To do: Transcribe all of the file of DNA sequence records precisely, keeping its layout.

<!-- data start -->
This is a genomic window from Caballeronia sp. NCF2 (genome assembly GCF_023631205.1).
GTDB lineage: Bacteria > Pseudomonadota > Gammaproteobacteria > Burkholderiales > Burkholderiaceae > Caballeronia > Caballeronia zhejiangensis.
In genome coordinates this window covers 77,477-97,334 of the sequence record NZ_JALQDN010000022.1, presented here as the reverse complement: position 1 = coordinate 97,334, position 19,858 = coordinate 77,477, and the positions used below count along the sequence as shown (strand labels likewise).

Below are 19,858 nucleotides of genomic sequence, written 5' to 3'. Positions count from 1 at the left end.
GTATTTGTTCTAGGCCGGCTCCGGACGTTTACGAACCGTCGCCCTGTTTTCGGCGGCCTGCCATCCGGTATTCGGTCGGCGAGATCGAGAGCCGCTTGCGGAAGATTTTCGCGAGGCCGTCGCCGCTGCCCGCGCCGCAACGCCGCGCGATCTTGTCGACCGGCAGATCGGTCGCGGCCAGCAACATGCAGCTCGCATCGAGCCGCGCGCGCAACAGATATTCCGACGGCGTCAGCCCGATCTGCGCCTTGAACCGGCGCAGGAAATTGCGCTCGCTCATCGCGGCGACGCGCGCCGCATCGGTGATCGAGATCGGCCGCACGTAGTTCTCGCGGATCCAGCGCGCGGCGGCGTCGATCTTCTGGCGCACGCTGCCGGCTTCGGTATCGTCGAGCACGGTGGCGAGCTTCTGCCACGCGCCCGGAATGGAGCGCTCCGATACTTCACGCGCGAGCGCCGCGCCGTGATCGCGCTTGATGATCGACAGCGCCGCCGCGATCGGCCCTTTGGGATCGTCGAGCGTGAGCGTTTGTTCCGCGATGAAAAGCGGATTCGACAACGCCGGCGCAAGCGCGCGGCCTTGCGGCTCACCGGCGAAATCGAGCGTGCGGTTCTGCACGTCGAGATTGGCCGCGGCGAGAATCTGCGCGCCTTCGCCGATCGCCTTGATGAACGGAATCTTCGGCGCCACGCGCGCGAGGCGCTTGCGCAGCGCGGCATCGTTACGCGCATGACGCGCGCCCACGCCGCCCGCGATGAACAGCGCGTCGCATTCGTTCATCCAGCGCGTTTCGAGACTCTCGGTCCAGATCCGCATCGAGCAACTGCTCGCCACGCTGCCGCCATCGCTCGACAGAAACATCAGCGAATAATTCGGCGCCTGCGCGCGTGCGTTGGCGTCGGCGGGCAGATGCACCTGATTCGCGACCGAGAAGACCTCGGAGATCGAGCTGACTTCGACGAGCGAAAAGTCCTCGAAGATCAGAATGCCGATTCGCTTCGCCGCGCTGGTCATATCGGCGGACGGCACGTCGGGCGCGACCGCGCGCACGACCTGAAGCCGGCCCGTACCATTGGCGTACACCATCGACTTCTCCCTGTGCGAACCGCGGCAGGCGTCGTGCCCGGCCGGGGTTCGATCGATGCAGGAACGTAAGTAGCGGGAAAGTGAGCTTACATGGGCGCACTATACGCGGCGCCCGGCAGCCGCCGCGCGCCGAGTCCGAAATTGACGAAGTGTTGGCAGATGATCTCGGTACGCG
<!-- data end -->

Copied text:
This is a genomic window from Caballeronia sp. NCF2 (genome assembly GCF_023631205.1).
GTDB lineage: Bacteria > Pseudomonadota > Gammaproteobacteria > Burkholderiales > Burkholderiaceae > Caballeronia > Caballeronia zhejiangensis.
In genome coordinates this window covers 77,477-97,334 of the sequence record NZ_JALQDN010000022.1, presented here as the reverse complement: position 1 = coordinate 97,334, position 19,858 = coordinate 77,477, and the positions used below count along the sequence as shown (strand labels likewise).

Below are 19,858 nucleotides of genomic sequence, written 5' to 3'. Positions count from 1 at the left end.
GTATTTGTTCTAGGCCGGCTCCGGACGTTTACGAACCGTCGCCCTGTTTTCGGCGGCCTGCCATCCGGTATTCGGTCGGCGAGATCGAGAGCCGCTTGCGGAAGATTTTCGCGAGGCCGTCGCCGCTGCCCGCGCCGCAACGCCGCGCGATCTTGTCGACCGGCAGATCGGTCGCGGCCAGCAACATGCAGCTCGCATCGAGCCGCGCGCGCAACAGATATTCCGACGGCGTCAGCCCGATCTGCGCCTTGAACCGGCGCAGGAAATTGCGCTCGCTCATCGCGGCGACGCGCGCCGCATCGGTGATCGAGATCGGCCGCACGTAGTTCTCGCGGATCCAGCGCGCGGCGGCGTCGATCTTCTGGCGCACGCTGCCGGCTTCGGTATCGTCGAGCACGGTGGCGAGCTTCTGCCACGCGCCCGGAATGGAGCGCTCCGATACTTCACGCGCGAGCGCCGCGCCGTGATCGCGCTTGATGATCGACAGCGCCGCCGCGATCGGCCCTTTGGGATCGTCGAGCGTGAGCGTTTGTTCCGCGATGAAAAGCGGATTCGACAACGCCGGCGCAAGCGCGCGGCCTTGCGGCTCACCGGCGAAATCGAGCGTGCGGTTCTGCACGTCGAGATTGGCCGCGGCGAGAATCTGCGCGCCTTCGCCGATCGCCTTGATGAACGGAATCTTCGGCGCCACGCGCGCGAGGCGCTTGCGCAGCGCGGCATCGTTACGCGCATGACGCGCGCCCACGCCGCCCGCGATGAACAGCGCGTCGCATTCGTTCATCCAGCGCGTTTCGAGACTCTCGGTCCAGATCCGCATCGAGCAACTGCTCGCCACGCTGCCGCCATCGCTCGACAGAAACATCAGCGAATAATTCGGCGCCTGCGCGCGTGCGTTGGCGTCGGCGGGCAGATGCACCTGATTCGCGACCGAGAAGACCTCGGAGATCGAGCTGACTTCGACGAGCGAAAAGTCCTCGAAGATCAGAATGCCGATTCGCTTCGCCGCGCTGGTCATATCGGCGGACGGCACGTCGGGCGCGACCGCGCGCACGACCTGAAGCCGGCCCGTACCATTGGCGTACACCATCGACTTCTCCCTGTGCGAACCGCGGCAGGCGTCGTGCCCGGCCGGGGTTCGATCGATGCAGGAACGTAAGTAGCGGGAAAGTGAGCTTACATGGGCGCACTATACGCGGCGCCCGGCAGCCGCCGCGCGCCGAGTCCGAAATTGACGAAGTGTTGGCAGATGATCTCGGTACGCG